Many economists feel that even if retail (CPI) inflation is tamed at 5% level (RBI’s target by March 2017), the room available for further rate cut is very limited, at least in the next one year. At best, they foresee a rate cut of maximum half a percent (50 basis points) in the immediate future. They explain that the RBI’s stated policy also ensures that savers get at least 2% (real) interest, over and above the level of retail inflation, on their savings. Assuming that a good monsoon coupled with the astute food management helps to tame the retail inflation at 4%, “the RBI can at best reduce the repo rates to 6% to ensure that real interest remains 2% above the CPI inflation,” says Sunil Sinha, principal economist, India Ratings & Research. Upside risk to food inflation, elevated services inflation and recent spike in oil prices have restrained the RBI to put on hold the cost of money at 6.5% which many stakeholders feel is too high to encourage investments in the economy.
Retail inflation rose to 5.4% in April from 4.8% in March while food inflation jumped to over 6.3% from 5.2% in the previous month. Pulses inflation continues to hover at over 35% in the recent months and shows no sign of improvement. In fact, production of pulses has fallen for the second consecutive year. While good monsoon can certainly help but India’s overwhelming demand for food proteins do not match its production capacity. There was also a firming of inflation relating to edible oils, spices and non-alcoholic beverages. The RBI has also raised concerns about services inflation (house rents, water charges, tuition fees and taxi/auto fares) which it feels has remained sticky at over 5%.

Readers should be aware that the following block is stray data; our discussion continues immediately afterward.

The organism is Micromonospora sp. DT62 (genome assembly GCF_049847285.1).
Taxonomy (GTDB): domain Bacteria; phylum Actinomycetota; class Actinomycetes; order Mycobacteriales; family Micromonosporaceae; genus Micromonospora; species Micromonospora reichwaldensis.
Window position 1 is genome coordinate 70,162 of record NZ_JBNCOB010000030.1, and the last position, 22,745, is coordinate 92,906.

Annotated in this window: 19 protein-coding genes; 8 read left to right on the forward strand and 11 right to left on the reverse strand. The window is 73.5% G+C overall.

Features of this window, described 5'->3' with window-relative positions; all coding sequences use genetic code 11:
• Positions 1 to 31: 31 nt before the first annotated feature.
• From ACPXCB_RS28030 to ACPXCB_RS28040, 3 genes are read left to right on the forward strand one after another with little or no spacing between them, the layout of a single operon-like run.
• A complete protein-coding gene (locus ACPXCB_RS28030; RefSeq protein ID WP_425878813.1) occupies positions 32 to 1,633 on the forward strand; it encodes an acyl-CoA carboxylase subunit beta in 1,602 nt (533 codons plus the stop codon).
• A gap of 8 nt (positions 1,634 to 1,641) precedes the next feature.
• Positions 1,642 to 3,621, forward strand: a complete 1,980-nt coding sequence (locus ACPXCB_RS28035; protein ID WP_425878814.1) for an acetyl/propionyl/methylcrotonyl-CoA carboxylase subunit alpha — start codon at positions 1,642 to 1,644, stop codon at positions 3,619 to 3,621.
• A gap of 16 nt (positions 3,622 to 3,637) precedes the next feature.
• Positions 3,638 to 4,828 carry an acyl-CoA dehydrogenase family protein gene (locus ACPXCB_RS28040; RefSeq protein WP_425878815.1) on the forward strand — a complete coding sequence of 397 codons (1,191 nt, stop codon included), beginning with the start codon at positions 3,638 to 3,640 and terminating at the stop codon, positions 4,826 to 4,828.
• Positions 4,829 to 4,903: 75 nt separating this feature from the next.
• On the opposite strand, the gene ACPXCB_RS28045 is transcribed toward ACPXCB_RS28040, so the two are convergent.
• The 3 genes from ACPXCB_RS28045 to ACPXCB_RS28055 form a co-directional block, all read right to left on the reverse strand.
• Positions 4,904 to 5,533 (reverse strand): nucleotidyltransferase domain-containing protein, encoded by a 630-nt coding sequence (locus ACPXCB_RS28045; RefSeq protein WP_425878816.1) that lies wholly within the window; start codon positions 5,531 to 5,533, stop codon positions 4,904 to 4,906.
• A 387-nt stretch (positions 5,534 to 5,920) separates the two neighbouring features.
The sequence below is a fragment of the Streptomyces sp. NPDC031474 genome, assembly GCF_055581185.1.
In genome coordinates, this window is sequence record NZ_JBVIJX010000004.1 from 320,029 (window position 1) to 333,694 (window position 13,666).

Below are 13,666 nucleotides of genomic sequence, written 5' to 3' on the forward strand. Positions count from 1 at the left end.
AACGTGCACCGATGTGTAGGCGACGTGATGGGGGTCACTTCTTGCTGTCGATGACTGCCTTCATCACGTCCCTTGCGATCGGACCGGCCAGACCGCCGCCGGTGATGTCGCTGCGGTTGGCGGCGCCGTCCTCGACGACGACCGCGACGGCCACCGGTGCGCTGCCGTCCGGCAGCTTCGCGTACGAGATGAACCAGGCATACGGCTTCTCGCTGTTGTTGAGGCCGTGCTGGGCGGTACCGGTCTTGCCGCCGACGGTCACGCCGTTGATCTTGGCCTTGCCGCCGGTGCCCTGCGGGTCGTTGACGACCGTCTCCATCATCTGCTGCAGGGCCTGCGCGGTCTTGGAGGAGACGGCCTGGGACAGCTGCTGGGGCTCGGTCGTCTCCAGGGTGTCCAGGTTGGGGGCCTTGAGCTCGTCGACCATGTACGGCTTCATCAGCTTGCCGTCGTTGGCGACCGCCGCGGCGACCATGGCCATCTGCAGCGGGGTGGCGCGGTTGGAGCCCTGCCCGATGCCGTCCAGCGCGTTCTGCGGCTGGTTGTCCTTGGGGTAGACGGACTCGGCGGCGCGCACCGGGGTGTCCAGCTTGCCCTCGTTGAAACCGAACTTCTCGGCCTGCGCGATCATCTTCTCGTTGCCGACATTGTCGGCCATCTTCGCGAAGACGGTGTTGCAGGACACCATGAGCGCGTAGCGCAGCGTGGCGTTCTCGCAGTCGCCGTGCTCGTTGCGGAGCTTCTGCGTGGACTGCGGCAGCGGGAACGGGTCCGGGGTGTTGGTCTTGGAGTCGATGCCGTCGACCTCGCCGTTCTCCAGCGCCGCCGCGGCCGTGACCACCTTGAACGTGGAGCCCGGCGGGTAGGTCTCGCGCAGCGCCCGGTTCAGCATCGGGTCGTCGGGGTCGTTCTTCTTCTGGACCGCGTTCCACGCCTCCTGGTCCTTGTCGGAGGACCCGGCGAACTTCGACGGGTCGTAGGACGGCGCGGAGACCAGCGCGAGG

Analysts feel that stakeholders in the economy might have to endure high interest rates unless banks pass on the cuts made by the RBI in past couple of years. Since Raghuram Rajan took over, the RBI has cut interest rates by 1.5%, but banks down the line have passed only about half of it to its customers. The RBI has been asking the banks to pass on the cuts already delivered. If that happens then it would surely give a benefit of over 80 basis points (0.8%) relief to consumers. As the RBI moves the banking system from a liquidity deficit to liquidity neutral, “we expect banks’ cost of funds to fall, which should translate into lower lending rates over time,” says Nomura and hence, we expect policy accommodation to occur more via stealth (liquidity easing) in the coming months, rather than through outright repo rate cuts.